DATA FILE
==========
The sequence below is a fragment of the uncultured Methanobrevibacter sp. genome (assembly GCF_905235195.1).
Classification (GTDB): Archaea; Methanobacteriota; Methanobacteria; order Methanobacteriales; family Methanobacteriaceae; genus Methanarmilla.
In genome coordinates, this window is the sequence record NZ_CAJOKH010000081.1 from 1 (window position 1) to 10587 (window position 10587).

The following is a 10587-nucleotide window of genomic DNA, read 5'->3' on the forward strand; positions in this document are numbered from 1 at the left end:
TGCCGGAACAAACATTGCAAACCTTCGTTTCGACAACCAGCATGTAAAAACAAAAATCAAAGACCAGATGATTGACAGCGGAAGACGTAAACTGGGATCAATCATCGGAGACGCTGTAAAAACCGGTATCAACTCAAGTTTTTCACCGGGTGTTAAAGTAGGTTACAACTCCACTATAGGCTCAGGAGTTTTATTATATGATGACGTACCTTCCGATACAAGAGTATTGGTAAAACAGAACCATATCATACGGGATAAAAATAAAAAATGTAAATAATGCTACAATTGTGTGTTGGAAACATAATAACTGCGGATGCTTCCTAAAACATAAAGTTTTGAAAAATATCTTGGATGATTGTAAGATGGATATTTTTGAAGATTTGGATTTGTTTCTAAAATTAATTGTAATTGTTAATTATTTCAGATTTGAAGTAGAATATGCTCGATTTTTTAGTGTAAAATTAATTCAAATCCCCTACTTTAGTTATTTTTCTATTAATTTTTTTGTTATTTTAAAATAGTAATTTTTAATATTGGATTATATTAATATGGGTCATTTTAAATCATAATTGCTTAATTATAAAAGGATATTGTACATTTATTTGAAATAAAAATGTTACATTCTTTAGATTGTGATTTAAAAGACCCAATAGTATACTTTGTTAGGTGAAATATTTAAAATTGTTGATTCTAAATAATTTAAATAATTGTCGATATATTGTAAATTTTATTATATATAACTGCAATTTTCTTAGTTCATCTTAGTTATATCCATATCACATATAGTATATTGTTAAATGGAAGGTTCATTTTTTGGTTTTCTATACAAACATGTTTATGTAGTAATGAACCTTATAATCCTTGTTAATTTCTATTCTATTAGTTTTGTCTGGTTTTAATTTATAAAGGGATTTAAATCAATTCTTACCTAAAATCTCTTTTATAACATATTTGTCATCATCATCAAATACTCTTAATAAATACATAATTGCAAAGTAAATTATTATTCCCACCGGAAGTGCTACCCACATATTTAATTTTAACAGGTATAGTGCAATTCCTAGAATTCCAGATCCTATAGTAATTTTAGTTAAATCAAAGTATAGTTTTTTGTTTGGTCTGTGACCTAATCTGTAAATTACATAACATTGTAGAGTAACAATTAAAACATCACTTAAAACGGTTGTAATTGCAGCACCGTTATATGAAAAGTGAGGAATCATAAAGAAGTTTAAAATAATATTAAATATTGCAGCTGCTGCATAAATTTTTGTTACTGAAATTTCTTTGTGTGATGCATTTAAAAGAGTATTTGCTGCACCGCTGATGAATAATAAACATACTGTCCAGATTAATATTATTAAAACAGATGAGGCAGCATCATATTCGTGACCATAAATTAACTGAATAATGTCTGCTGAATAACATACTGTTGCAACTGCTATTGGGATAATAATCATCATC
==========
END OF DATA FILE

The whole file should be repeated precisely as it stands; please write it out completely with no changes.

The sequence below is a fragment of the uncultured Methanobrevibacter sp. genome (assembly GCF_905235195.1).
Classification (GTDB): Archaea; Methanobacteriota; Methanobacteria; order Methanobacteriales; family Methanobacteriaceae; genus Methanarmilla.
In genome coordinates, this window is the sequence record NZ_CAJOKH010000081.1 from 1 (window position 1) to 10587 (window position 10587).

The following is a 10587-nucleotide window of genomic DNA, read 5'->3' on the forward strand; positions in this document are numbered from 1 at the left end:
TGCCGGAACAAACATTGCAAACCTTCGTTTCGACAACCAGCATGTAAAAACAAAAATCAAAGACCAGATGATTGACAGCGGAAGACGTAAACTGGGATCAATCATCGGAGACGCTGTAAAAACCGGTATCAACTCAAGTTTTTCACCGGGTGTTAAAGTAGGTTACAACTCCACTATAGGCTCAGGAGTTTTATTATATGATGACGTACCTTCCGATACAAGAGTATTGGTAAAACAGAACCATATCATACGGGATAAAAATAAAAAATGTAAATAATGCTACAATTGTGTGTTGGAAACATAATAACTGCGGATGCTTCCTAAAACATAAAGTTTTGAAAAATATCTTGGATGATTGTAAGATGGATATTTTTGAAGATTTGGATTTGTTTCTAAAATTAATTGTAATTGTTAATTATTTCAGATTTGAAGTAGAATATGCTCGATTTTTTAGTGTAAAATTAATTCAAATCCCCTACTTTAGTTATTTTTCTATTAATTTTTTTGTTATTTTAAAATAGTAATTTTTAATATTGGATTATATTAATATGGGTCATTTTAAATCATAATTGCTTAATTATAAAAGGATATTGTACATTTATTTGAAATAAAAATGTTACATTCTTTAGATTGTGATTTAAAAGACCCAATAGTATACTTTGTTAGGTGAAATATTTAAAATTGTTGATTCTAAATAATTTAAATAATTGTCGATATATTGTAAATTTTATTATATATAACTGCAATTTTCTTAGTTCATCTTAGTTATATCCATATCACATATAGTATATTGTTAAATGGAAGGTTCATTTTTTGGTTTTCTATACAAACATGTTTATGTAGTAATGAACCTTATAATCCTTGTTAATTTCTATTCTATTAGTTTTGTCTGGTTTTAATTTATAAAGGGATTTAAATCAATTCTTACCTAAAATCTCTTTTATAACATATTTGTCATCATCATCAAATACTCTTAATAAATACATAATTGCAAAGTAAATTATTATTCCCACCGGAAGTGCTACCCACATATTTAATTTTAACAGGTATAGTGCAATTCCTAGAATTCCAGATCCTATAGTAATTTTAGTTAAATCAAAGTATAGTTTTTTGTTTGGTCTGTGACCTAATCTGTAAATTACATAACATTGTAGAGTAACAATTAAAACATCACTTAAAACGGTTGTAATTGCAGCACCGTTATATGAAAAGTGAGGAATCATAAAGAAGTTTAAAATAATATTAAATATTGCAGCTGCTGCATAAATTTTTGTTACTGAAATTTCTTTGTGTGATGCATTTAAAAGAGTATTTGCTGCACCGCTGATGAATAATAAACATACTGTCCAGATTAATATTATTAAAACAGATGAGGCAGCATCATATTCGTGACCATAAATTAACTGAATAATGTCTGCTGAATAACATACTGTTGCAACTGCTATTGGGATAATAATCATCATC